In 19th century, Iran is an example of an Asiatic socio-economic system where small microcosms (namely clans, tribes and villages) formed “little worlds in themselves”, with isolated individuals. These conditions prevented the formation of social classes. In this vacuum, ‘oriental despots’ were able to rule without relevant interferences. However, the Iranian Qajar ruling elite does not totally fit with this pattern for the decentralization of the state (e.g. irrigation system) and the absence of a strong bureaucracy.
Therefore, 19th century Iran was a traditional and Islamic society where social changes were limited. Furthermore, the political opposition was mixed to the heresy of the heterodox groups, for instance Babis, but even of religious minorities such as Christian orthodox and catholic, Jews and Zoroastrians. Those groups received asylum and protection only in mosques or shrines and in royal stables or newly built telegraph offices. Even foreign missions provided protection for the ‘outlaws’.
In a sense, Qajar Iran was a tribal empire where the “practice of taking hostages”  was a way of maintaining security. A centralized bureaucracy and army did not help the Qajars to control provinces and governors. For these reasons, on the one hand, the government depended on the ulema for the administration of the justice and public services. On the other hand, the court depended on merchants (e.g. traders, bankers, commercial intermediates) for the provision and transmission of funds.
Therefore, according to Ann Lambton, bureaucrats, soldiers, ulema and merchants were the four most important elite groups in Qajar Iran. Even though they were not closed groups. Firstly, they were engaged in acquiring properties and investing the surplus buying lands. Secondly, intermarriage of prominent family component of these groups was a common practice.
For these reasons, Qajar Iran partially fits with the Ernest Gellner’s theory of modernization in agrarian societies for the absence of social mobility and impenetrability of the elites. Moreover, “a central dominant authority co-exists with semi-autonomous local units”. However, the more fluid inter-relations among the four elite groups can be considered an evidence of the evolution towards the modernization of the country helped by the “Islam proclivity or potential for ‘reformed’ version of the faith”.
In the first part of the essay, I argue that Iranian reformists were forged in the absence of the state and for the divisions among the clerics. For these reasons, they formed a group inside the society more ‘progressive’ then the political institutions. Primarily, I start describing the Iranian modernist intelligentsia in the 19th century and their political ideology. Secondly, I outline the divisions among the leading elites. Especially, I discuss the religious schools of thought present inside the clergy as political factions. In the second part, I argue that, since the Qajar time, the Iranian ‘civil society’ has been constantly more ‘progressive’ then the state. Especially, as a reaction to the foreign encroachment in 19th century and to the first Qajar concessions, inspired by the Ottoman Tanzimat, the Iranian reformers strengthen their political ideology, their means of communication and their relation with the other agents of the revolts. A better comprehension of the Iranian first attempts of Reform can allow a more accurate analysis of the constant struggle of power between ‘conservative’ elites and ‘reformist’ activists during the 20th century Iran.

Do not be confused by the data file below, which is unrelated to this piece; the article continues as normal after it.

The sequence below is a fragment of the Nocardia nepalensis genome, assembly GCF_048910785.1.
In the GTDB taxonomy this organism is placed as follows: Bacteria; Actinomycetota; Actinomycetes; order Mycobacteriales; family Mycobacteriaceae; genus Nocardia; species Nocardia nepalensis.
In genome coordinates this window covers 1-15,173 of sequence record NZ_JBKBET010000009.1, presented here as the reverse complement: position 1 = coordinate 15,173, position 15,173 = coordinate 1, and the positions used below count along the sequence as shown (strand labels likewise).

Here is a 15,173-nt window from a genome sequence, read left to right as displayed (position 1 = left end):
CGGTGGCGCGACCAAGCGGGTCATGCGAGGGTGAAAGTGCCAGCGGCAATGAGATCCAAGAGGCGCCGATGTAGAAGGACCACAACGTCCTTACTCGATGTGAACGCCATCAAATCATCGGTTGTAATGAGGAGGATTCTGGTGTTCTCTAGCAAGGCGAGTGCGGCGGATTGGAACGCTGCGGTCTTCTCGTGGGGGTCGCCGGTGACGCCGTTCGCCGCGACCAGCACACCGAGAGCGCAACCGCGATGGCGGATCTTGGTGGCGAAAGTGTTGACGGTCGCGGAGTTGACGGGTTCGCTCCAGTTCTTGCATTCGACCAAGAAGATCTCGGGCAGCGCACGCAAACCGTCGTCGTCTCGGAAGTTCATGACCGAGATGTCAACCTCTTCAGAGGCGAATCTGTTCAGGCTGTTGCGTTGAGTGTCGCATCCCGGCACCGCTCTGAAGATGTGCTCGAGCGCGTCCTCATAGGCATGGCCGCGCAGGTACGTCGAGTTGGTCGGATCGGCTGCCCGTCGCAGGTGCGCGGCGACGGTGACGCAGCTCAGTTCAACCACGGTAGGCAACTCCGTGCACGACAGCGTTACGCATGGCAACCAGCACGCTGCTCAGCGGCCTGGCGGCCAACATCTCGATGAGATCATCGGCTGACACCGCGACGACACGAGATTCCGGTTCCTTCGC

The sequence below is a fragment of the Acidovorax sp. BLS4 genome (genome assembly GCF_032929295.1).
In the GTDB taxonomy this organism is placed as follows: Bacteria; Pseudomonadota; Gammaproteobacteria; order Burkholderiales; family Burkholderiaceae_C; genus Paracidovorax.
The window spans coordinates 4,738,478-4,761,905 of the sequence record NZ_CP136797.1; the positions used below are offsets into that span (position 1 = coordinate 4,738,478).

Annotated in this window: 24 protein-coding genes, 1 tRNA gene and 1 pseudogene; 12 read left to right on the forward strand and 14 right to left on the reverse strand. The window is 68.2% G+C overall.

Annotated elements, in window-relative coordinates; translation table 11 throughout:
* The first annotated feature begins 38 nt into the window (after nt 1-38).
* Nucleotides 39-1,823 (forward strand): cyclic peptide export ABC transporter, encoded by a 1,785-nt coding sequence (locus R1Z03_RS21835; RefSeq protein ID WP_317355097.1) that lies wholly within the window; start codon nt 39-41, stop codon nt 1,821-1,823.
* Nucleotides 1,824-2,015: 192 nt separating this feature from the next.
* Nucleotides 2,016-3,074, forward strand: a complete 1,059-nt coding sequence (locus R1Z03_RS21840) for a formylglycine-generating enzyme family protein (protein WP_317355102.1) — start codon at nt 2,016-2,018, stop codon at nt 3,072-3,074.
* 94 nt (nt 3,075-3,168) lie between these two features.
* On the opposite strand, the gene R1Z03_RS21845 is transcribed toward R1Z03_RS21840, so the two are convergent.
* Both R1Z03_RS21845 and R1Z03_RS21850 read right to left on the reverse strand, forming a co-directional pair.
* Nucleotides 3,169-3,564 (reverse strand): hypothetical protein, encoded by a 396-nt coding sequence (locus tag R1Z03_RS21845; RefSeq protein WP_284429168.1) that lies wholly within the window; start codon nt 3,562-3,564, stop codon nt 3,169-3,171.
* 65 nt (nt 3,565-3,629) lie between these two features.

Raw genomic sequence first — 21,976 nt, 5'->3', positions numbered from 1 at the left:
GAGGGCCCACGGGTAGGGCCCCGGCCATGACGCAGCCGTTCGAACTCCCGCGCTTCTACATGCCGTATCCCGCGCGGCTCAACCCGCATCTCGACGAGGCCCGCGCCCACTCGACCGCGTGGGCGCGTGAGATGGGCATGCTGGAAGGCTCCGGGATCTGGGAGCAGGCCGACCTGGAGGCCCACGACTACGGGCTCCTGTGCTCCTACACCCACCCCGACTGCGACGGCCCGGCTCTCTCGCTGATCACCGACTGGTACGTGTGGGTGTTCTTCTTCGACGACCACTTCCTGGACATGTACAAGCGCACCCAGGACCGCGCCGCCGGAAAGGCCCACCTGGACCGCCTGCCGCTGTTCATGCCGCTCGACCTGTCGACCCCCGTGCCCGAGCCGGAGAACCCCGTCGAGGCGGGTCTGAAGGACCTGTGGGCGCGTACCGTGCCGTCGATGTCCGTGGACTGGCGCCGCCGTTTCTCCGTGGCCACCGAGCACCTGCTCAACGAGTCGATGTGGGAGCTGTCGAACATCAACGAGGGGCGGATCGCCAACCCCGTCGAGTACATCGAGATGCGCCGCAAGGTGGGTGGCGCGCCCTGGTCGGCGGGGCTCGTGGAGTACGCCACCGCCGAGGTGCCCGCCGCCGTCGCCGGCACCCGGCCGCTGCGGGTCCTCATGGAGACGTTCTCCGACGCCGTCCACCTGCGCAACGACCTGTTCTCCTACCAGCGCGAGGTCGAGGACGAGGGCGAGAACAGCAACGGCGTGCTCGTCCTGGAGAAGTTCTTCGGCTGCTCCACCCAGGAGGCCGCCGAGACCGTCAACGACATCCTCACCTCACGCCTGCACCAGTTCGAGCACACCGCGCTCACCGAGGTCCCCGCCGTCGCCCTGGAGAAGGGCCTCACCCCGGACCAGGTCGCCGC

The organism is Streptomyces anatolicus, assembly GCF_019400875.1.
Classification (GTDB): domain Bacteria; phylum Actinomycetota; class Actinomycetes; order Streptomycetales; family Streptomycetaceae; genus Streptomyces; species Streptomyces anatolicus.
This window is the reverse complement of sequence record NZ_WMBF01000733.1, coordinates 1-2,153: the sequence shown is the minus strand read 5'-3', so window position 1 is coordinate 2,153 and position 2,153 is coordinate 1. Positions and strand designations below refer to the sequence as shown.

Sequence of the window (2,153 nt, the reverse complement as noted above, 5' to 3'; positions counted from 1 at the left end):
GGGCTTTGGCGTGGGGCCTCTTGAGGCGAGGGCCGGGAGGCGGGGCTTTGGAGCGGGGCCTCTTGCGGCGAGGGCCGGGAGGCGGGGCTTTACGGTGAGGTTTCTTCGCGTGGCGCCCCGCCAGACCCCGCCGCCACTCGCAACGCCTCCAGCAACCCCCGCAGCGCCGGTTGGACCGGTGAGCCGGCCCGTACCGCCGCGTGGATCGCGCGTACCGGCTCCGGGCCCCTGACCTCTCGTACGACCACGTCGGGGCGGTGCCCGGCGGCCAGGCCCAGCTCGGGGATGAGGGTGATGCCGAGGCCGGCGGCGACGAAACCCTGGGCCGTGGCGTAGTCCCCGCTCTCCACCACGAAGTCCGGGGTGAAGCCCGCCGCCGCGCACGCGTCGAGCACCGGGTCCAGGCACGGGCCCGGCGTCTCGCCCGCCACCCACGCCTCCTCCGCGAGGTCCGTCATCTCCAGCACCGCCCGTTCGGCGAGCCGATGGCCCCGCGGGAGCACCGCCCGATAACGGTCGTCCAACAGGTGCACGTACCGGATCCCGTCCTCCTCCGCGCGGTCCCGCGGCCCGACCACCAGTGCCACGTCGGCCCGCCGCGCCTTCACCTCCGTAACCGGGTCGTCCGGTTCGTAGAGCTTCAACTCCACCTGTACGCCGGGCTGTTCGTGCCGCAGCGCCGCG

As aforementioned, 19th century Iran was still a rural society with strong divisions between communities and communal rivalries. Nevertheless, those autonomous communities in rural areas provided a “functional protectionism for the peasantry”. For these reasons, chief governors in the provinces were utilized by the Qajar to increase wealth trough a system of taxes and illegal extortion. Therefore, in their effort of ‘persianization’, Qajar shahs interfered and complicated communal and tribal relations. In the major Iranian cities, however, the protection of the quarters was provided by a diverse kind of formal and informal institutions: the courts and the guilds. The shah used the court to co-opt ‘traditional families’ as a mean to control the society.
Although European observers were impressed by the formal powers of the Qajar shahs who could control market’ prices, army officers and an arbitrary judicial system, Iranian monarchs were frightened by irrelevant act of opposition perpetrated by small minorities. In this sense, they had an irrelevant power outside Teheran. Moreover, they could not claim a religious descent, as Safavids did, because they probably came to Iran during Turkic invasions during the 14th century. For instance, the first shah was a tribal man known for is simple life.